Jonathan Grella, a 33-year-old who works in public relations in Washington, D.C., and was once a spokesman for former House majority leader Tom DeLay, says that as he’s gotten more successful, he’s sometimes wondered if his mentors see him as a competitor. “They may counsel you to ask for that big raise, but they don’t want you to make as much as they did at your age, and certainly not as much as they make now,” he says.

So if your office mentor isn’t stepping aside and allowing you to ascend the throne, you’ll have to take matters into your own hands. Just handle the process delicately, or it could end up messier than your breakup with the high-school girlfriend you outgrew.

Lay the groundwork for the split the way you would in any relationship. Taper off your interactions with your workplace father figure. If you used to meet for lunch, have coffee instead. If you used to talk with him in person, switch to phone calls or e-mails. “Keep yourself from asking for advice,” says Sharon Griggs, who’s on the board of directors of the California-based Professional Coaches and Mentors Association. “If they continue to offer it, say ‘I appreciate your advice on the subject, but I’ve come up with my own strategy on this.’ You want to change the balance of power.”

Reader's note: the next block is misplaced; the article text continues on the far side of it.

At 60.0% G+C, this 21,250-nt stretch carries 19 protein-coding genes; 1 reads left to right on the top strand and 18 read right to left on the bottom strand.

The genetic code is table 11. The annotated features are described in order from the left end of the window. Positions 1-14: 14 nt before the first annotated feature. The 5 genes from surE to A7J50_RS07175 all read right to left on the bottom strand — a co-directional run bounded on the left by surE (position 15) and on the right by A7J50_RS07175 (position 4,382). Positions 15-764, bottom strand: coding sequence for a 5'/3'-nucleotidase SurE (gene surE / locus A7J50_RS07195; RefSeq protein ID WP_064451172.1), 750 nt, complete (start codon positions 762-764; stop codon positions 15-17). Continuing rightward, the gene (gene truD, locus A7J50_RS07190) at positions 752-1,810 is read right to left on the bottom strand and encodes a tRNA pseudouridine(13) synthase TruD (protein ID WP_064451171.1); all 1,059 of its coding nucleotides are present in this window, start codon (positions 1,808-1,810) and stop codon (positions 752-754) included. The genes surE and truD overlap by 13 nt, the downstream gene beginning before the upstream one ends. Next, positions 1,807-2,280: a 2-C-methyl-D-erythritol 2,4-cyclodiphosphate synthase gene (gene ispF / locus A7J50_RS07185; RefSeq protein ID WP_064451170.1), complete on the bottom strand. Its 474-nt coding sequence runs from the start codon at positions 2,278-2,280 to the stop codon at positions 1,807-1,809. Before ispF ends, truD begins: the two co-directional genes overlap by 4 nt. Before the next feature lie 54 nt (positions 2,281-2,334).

“Do as little as possible that’s gratuitously damaging,” says Ellen Ensher, the author of Power Mentoring: How Successful Mentors and Protégés Get the Most Out of Their Relationships. “Industries are small. You never know where this person may pop up again.” For example: When Brett Ratner defied a former mentor, New Line Cinema CEO Bob Shaye, and went overbudget making Rush Hour 3, Shaye called the wasted money “a betrayal of the trust New Line has put in him.” There are no immediate plans for Rush Hour 4.

Still, the risk of inciting retaliation almost never outweighs the risk of staying in a relationship that’s dragging your career down.

In 2003, a 36-year-old adviser to a high-profile Wall Street figure watched his mentor get fired during a controversy over his compensation. Then he lost his job too. “Living in someone else’s shadow can be comfy for a while,” he says. “But complacency is the great destroyer of careers.”